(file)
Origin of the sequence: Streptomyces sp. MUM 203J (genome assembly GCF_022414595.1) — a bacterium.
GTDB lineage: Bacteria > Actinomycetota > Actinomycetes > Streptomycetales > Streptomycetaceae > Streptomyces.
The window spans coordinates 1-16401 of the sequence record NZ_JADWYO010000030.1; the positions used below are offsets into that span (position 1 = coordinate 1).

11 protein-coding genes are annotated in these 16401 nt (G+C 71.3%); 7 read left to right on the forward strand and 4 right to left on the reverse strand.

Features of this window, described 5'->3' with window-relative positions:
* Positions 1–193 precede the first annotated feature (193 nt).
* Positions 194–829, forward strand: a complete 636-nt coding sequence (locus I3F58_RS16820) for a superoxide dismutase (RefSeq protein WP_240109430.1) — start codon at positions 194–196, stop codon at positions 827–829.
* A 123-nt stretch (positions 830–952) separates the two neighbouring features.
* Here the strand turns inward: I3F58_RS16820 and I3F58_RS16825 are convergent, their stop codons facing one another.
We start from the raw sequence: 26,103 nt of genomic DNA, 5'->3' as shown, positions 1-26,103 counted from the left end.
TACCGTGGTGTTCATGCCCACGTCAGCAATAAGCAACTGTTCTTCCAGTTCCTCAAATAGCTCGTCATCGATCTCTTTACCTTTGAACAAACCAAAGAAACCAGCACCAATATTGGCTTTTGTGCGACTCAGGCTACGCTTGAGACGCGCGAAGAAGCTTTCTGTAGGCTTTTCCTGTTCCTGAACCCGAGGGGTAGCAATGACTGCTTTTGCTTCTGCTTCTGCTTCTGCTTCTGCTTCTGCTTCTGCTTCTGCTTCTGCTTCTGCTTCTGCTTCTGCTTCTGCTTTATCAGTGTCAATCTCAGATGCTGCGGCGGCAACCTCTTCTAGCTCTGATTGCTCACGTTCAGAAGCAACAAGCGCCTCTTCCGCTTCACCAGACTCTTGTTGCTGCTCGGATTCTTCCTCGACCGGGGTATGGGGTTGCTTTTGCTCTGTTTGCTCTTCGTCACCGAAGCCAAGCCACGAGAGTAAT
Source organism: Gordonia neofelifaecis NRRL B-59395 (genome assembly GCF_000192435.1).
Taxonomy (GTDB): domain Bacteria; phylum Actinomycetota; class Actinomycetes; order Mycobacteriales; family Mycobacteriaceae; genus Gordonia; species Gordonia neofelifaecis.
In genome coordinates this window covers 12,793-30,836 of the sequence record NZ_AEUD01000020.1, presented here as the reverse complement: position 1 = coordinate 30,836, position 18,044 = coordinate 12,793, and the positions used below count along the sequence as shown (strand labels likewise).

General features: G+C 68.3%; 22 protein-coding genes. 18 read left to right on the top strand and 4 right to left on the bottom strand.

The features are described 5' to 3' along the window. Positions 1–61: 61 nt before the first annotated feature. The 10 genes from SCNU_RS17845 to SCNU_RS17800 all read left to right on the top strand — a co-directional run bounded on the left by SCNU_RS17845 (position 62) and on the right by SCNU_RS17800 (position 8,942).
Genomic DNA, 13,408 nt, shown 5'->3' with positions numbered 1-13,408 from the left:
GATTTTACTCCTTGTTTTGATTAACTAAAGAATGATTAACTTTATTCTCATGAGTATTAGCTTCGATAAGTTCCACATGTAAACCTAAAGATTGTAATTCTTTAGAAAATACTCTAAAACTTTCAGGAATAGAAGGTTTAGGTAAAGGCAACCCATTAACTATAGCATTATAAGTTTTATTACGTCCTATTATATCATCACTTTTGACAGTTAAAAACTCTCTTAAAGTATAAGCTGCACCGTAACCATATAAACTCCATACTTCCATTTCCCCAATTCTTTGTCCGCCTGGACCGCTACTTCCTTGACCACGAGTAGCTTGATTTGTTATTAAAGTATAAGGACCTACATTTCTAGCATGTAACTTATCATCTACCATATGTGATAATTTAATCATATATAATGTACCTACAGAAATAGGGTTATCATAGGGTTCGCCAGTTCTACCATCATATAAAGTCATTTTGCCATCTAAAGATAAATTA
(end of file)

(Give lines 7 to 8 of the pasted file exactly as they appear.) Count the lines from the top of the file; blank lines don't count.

* Positions 194–829, forward strand: a complete 636-nt coding sequence (locus I3F58_RS16820) for a superoxide dismutase (RefSeq protein WP_240109430.1) — start codon at positions 194–196, stop codon at positions 827–829.
* A 123-nt stretch (positions 830–952) separates the two neighbouring features.